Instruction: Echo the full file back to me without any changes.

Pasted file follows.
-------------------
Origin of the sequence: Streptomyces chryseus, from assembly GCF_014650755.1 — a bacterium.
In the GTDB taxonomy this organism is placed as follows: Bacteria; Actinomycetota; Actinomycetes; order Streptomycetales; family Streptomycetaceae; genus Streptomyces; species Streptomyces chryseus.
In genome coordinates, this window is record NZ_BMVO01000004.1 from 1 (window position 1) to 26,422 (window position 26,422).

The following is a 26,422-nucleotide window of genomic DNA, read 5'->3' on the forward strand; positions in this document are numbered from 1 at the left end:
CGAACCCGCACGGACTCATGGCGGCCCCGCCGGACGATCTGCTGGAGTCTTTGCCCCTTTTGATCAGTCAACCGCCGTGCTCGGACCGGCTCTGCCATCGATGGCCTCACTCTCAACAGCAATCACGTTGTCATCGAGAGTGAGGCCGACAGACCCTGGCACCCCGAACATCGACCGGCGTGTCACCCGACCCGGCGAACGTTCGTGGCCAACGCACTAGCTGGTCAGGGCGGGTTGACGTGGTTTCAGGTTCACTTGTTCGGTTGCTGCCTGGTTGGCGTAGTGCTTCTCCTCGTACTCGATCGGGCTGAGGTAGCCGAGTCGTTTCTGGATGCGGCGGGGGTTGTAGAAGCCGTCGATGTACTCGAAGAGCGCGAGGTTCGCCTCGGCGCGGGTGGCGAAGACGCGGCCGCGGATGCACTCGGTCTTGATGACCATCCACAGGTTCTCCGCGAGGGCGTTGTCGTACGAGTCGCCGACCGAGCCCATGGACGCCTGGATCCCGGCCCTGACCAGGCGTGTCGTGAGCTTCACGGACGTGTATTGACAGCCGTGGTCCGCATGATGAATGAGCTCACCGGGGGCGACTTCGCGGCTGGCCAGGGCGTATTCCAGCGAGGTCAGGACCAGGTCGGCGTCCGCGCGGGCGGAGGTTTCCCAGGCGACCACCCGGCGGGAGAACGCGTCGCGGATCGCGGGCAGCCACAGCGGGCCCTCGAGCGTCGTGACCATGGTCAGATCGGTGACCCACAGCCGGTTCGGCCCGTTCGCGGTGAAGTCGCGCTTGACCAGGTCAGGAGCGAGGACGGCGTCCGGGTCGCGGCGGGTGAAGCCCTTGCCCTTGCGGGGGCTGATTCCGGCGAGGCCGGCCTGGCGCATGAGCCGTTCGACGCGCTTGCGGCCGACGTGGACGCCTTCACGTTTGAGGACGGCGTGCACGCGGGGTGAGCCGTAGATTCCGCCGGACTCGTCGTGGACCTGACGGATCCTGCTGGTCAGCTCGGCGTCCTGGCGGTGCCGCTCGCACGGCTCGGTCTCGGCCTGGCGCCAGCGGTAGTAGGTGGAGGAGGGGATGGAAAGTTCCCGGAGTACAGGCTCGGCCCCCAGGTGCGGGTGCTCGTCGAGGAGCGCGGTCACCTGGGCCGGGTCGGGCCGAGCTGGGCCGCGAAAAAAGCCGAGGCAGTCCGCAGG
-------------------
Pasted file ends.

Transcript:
Origin of the sequence: Streptomyces chryseus, from assembly GCF_014650755.1 — a bacterium.
In the GTDB taxonomy this organism is placed as follows: Bacteria; Actinomycetota; Actinomycetes; order Streptomycetales; family Streptomycetaceae; genus Streptomyces; species Streptomyces chryseus.
In genome coordinates, this window is record NZ_BMVO01000004.1 from 1 (window position 1) to 26,422 (window position 26,422).

The following is a 26,422-nucleotide window of genomic DNA, read 5'->3' on the forward strand; positions in this document are numbered from 1 at the left end:
CGAACCCGCACGGACTCATGGCGGCCCCGCCGGACGATCTGCTGGAGTCTTTGCCCCTTTTGATCAGTCAACCGCCGTGCTCGGACCGGCTCTGCCATCGATGGCCTCACTCTCAACAGCAATCACGTTGTCATCGAGAGTGAGGCCGACAGACCCTGGCACCCCGAACATCGACCGGCGTGTCACCCGACCCGGCGAACGTTCGTGGCCAACGCACTAGCTGGTCAGGGCGGGTTGACGTGGTTTCAGGTTCACTTGTTCGGTTGCTGCCTGGTTGGCGTAGTGCTTCTCCTCGTACTCGATCGGGCTGAGGTAGCCGAGTCGTTTCTGGATGCGGCGGGGGTTGTAGAAGCCGTCGATGTACTCGAAGAGCGCGAGGTTCGCCTCGGCGCGGGTGGCGAAGACGCGGCCGCGGATGCACTCGGTCTTGATGACCATCCACAGGTTCTCCGCGAGGGCGTTGTCGTACGAGTCGCCGACCGAGCCCATGGACGCCTGGATCCCGGCCCTGACCAGGCGTGTCGTGAGCTTCACGGACGTGTATTGACAGCCGTGGTCCGCATGATGAATGAGCTCACCGGGGGCGACTTCGCGGCTGGCCAGGGCGTATTCCAGCGAGGTCAGGACCAGGTCGGCGTCCGCGCGGGCGGAGGTTTCCCAGGCGACCACCCGGCGGGAGAACGCGTCGCGGATCGCGGGCAGCCACAGCGGGCCCTCGAGCGTCGTGACCATGGTCAGATCGGTGACCCACAGCCGGTTCGGCCCGTTCGCGGTGAAGTCGCGCTTGACCAGGTCAGGAGCGAGGACGGCGTCCGGGTCGCGGCGGGTGAAGCCCTTGCCCTTGCGGGGGCTGATTCCGGCGAGGCCGGCCTGGCGCATGAGCCGTTCGACGCGCTTGCGGCCGACGTGGACGCCTTCACGTTTGAGGACGGCGTGCACGCGGGGTGAGCCGTAGATTCCGCCGGACTCGTCGTGGACCTGACGGATCCTGCTGGTCAGCTCGGCGTCCTGGCGGTGCCGCTCGCACGGCTCGGTCTCGGCCTGGCGCCAGCGGTAGTAGGTGGAGGAGGGGATGGAAAGTTCCCGGAGTACAGGCTCGGCCCCCAGGTGCGGGTGCTCGTCGAGGAGCGCGGTCACCTGGGCCGGGTCGGGCCGAGCTGGGCCGCGAAAAAAGCCGAGGCAGTCCGCAGG